Calling spells bring an actual creature to your location, ripped from whatever place in the universe it existed. If you know a creature’s name (not its True Name, which we will discuss later, but a use-name that it answers to), you can call that individual, along with any equipment or treasure it is carrying, but otherwise you get a random individual of that race. It has a personality and feelings, and when the spell ends it is returned to its original location. In effect, this creature has a life, and if treated badly enough, it may seek out its summoner for revenge. Part 2: Choosing a Pawn D&D rules are silent on the issue of the limits of calling magic. While spells with the [summoning] subtype have specific lists of creatures that they call, [calling] spells usually have no such limits (except for the planar ally spells that force the DM to choose a creature). A simple way to limit creatures called is to only allow a summoner to call creatures that he could reasonably know about, and this means a Knowledge check. Force the player to make a Knowledge check each time he wants to summon a particular race of creature for the first time (in effect, the base creature in the Monster Manual or other source). If he fails that check, he may not attempt another check for that base creature until he gains at least one rank in the relevant skill. Once he can summon a base creature, he may summon a templated version of that creature with an additional Knowledge check (and if he fails that check, he may not attempt another check for that templated creature until he gains at least one rank in the relevant skill). This check uses the same Knowledge skill that would be required to identify that creature. The following modifiers also apply to the DC of the check. +15 A normal creature, but with the extraplanar subtype +5 Per CR of racial templates applied to base creature -5 Spent one day studying the dead body a creature of the same race and racial templates. -10 Spent one week studying a living member of that race and racial templates +10 Never seen an example of the creature. -10 Detailed written description of appearance and powers (must be 100% complete)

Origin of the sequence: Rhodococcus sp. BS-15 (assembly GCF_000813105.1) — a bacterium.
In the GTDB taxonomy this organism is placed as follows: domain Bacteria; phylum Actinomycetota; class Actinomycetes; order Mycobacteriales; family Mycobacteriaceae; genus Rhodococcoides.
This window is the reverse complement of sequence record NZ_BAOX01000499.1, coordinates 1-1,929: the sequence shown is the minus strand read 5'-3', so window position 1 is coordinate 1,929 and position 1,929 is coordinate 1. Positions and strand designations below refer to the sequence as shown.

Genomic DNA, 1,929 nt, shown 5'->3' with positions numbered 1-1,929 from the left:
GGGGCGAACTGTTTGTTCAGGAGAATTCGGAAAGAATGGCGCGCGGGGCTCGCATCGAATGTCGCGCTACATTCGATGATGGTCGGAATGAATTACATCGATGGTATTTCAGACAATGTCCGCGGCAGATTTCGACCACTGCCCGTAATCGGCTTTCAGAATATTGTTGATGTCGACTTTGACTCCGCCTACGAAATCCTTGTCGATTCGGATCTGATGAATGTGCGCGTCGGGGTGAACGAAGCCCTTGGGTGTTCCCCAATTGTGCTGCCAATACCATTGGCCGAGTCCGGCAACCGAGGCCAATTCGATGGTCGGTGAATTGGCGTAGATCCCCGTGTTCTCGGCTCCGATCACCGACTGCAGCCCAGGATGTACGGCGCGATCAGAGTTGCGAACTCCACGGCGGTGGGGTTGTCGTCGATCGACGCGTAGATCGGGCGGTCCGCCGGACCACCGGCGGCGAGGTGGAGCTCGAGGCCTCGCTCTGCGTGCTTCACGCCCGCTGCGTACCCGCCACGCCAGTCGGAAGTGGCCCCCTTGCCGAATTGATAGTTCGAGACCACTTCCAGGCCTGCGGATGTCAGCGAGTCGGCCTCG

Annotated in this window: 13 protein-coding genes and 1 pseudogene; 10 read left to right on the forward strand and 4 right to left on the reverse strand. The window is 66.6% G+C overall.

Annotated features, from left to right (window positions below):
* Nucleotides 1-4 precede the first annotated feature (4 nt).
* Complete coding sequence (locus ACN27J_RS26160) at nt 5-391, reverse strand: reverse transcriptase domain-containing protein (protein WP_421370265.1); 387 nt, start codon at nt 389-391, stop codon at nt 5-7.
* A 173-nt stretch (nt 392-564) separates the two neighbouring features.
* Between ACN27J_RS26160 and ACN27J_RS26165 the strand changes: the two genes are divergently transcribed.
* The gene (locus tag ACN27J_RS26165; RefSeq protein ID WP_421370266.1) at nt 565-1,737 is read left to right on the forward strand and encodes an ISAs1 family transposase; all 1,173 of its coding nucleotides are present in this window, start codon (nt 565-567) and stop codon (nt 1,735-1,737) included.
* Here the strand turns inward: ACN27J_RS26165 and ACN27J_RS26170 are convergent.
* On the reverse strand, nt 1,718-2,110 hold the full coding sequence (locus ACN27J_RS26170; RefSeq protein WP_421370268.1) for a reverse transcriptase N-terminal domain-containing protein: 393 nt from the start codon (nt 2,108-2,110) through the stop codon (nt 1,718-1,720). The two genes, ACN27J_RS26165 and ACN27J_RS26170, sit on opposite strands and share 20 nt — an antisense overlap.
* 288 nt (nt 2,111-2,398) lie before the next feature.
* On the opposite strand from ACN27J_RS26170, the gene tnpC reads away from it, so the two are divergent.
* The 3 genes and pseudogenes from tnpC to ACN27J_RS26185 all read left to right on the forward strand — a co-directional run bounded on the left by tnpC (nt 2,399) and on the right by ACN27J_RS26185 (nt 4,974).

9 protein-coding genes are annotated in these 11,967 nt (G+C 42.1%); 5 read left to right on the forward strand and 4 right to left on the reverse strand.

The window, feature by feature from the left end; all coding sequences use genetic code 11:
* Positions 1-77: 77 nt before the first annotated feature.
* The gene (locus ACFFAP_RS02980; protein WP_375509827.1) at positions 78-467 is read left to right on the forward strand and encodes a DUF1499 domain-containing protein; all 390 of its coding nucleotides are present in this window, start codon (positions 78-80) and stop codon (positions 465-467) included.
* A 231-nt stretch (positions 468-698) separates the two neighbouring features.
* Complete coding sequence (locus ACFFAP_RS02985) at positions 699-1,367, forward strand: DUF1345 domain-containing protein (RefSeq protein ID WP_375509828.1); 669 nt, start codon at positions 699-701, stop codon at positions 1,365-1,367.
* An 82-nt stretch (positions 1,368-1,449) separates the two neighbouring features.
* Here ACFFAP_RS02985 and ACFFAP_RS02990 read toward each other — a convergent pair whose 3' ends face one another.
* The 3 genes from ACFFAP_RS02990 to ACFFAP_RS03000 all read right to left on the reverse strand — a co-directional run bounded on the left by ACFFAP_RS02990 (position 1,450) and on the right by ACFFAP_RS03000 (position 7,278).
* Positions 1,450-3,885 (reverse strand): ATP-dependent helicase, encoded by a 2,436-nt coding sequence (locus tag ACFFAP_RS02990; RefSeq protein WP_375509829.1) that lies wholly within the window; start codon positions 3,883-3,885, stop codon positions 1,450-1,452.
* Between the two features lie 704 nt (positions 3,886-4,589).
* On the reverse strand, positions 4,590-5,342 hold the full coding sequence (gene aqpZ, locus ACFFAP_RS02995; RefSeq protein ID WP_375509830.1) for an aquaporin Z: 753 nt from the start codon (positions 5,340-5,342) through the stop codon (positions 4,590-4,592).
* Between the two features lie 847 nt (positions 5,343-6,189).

• Creatures with class levels or versions of monsters advanced by HD count as unique creatures, and they